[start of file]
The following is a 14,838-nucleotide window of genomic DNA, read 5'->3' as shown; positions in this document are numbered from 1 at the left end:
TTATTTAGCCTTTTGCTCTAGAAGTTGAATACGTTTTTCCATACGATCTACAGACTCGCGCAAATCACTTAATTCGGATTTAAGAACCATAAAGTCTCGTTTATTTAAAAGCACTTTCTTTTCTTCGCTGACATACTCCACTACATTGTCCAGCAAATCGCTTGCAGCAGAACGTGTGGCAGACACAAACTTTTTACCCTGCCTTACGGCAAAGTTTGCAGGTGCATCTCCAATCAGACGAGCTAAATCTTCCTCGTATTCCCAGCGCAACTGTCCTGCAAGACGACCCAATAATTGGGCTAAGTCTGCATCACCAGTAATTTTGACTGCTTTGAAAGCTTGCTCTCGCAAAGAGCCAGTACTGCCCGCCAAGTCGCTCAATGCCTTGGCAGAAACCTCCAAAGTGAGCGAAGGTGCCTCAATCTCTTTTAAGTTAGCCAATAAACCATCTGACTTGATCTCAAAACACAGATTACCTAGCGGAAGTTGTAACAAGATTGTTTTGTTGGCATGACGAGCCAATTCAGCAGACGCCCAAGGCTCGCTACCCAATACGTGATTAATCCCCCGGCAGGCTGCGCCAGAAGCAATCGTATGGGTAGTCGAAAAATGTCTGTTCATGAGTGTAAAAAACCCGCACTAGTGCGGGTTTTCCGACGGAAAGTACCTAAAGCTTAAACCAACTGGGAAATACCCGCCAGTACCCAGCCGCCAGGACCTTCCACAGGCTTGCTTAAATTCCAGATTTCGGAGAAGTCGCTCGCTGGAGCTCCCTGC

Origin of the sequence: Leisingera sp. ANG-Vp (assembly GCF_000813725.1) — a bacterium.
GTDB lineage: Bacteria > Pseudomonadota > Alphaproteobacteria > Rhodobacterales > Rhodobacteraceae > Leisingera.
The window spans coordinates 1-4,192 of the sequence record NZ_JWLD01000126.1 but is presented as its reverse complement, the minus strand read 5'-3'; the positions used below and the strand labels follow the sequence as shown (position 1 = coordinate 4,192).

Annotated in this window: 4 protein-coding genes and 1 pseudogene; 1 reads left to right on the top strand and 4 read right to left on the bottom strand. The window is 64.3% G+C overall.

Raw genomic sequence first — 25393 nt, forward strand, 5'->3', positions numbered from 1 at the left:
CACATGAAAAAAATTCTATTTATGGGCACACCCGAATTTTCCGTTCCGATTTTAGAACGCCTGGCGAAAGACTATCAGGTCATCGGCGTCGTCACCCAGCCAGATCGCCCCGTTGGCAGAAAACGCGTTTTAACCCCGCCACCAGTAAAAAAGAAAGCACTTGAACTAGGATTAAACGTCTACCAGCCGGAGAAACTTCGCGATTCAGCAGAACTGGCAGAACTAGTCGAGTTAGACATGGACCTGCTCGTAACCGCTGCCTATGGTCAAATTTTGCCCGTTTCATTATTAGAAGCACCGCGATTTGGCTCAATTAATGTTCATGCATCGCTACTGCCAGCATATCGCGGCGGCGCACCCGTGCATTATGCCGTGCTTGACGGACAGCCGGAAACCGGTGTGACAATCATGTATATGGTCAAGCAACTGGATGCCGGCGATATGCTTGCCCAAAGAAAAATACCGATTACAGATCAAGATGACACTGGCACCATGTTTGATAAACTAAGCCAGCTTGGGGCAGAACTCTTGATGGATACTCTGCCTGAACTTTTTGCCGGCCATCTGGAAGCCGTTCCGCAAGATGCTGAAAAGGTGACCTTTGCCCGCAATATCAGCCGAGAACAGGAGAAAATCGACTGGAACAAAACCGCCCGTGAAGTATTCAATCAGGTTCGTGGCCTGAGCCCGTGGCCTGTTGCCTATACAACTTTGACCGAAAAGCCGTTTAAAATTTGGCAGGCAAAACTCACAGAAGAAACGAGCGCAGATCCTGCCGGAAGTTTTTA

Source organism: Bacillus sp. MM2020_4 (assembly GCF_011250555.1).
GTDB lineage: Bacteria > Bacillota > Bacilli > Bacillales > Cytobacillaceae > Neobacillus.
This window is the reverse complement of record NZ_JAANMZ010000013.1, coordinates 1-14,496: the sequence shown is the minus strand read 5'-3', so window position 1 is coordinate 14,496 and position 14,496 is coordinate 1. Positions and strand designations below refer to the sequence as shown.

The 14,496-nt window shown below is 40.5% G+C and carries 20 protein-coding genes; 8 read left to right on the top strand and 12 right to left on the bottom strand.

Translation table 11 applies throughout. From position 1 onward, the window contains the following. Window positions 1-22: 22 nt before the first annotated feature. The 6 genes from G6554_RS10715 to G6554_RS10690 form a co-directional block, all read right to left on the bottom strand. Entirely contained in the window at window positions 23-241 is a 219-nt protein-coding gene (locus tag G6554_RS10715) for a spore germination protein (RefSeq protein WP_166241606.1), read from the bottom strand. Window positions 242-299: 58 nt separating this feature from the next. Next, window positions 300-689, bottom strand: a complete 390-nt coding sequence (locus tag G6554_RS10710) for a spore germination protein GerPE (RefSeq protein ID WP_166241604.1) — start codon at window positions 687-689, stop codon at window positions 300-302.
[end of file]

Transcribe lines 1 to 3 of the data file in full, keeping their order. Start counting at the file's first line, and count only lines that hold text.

The following is a 14,838-nucleotide window of genomic DNA, read 5'->3' as shown; positions in this document are numbered from 1 at the left end:
TTATTTAGCCTTTTGCTCTAGAAGTTGAATACGTTTTTCCATACGATCTACAGACTCGCGCAAATCACTTAATTCGGATTTAAGAACCATAAAGTCTCGTTTATTTAAAAGCACTTTCTTTTCTTCGCTGACATACTCCACTACATTGTCCAGCAAATCGCTTGCAGCAGAACGTGTGGCAGACACAAACTTTTTACCCTGCCTTACGGCAAAGTTTGCAGGTGCATCTCCAATCAGACGAGCTAAATCTTCCTCGTATTCCCAGCGCAACTGTCCTGCAAGACGACCCAATAATTGGGCTAAGTCTGCATCACCAGTAATTTTGACTGCTTTGAAAGCTTGCTCTCGCAAAGAGCCAGTACTGCCCGCCAAGTCGCTCAATGCCTTGGCAGAAACCTCCAAAGTGAGCGAAGGTGCCTCAATCTCTTTTAAGTTAGCCAATAAACCATCTGACTTGATCTCAAAACACAGATTACCTAGCGGAAGTTGTAACAAGATTGTTTTGTTGGCATGACGAGCCAATTCAGCAGACGCCCAAGGCTCGCTACCCAATACGTGATTAATCCCCCGGCAGGCTGCGCCAGAAGCAATCGTATGGGTAGTCGAAAAATGTCTGTTCATGAGTGTAAAAAACCCGCACTAGTGCGGGTTTTCCGACGGAAAGTACCTAAAGCTTAAACCAACTGGGAAATACCCGCCAGTACCCAGCCGCCAGGACCTTCCACAGGCTTGCTTAAATTCCAGATTTCGGAGAAGTCGCTCGCTGGAGCTCCCTGC

Origin of the sequence: Leisingera sp. ANG-Vp (assembly GCF_000813725.1) — a bacterium.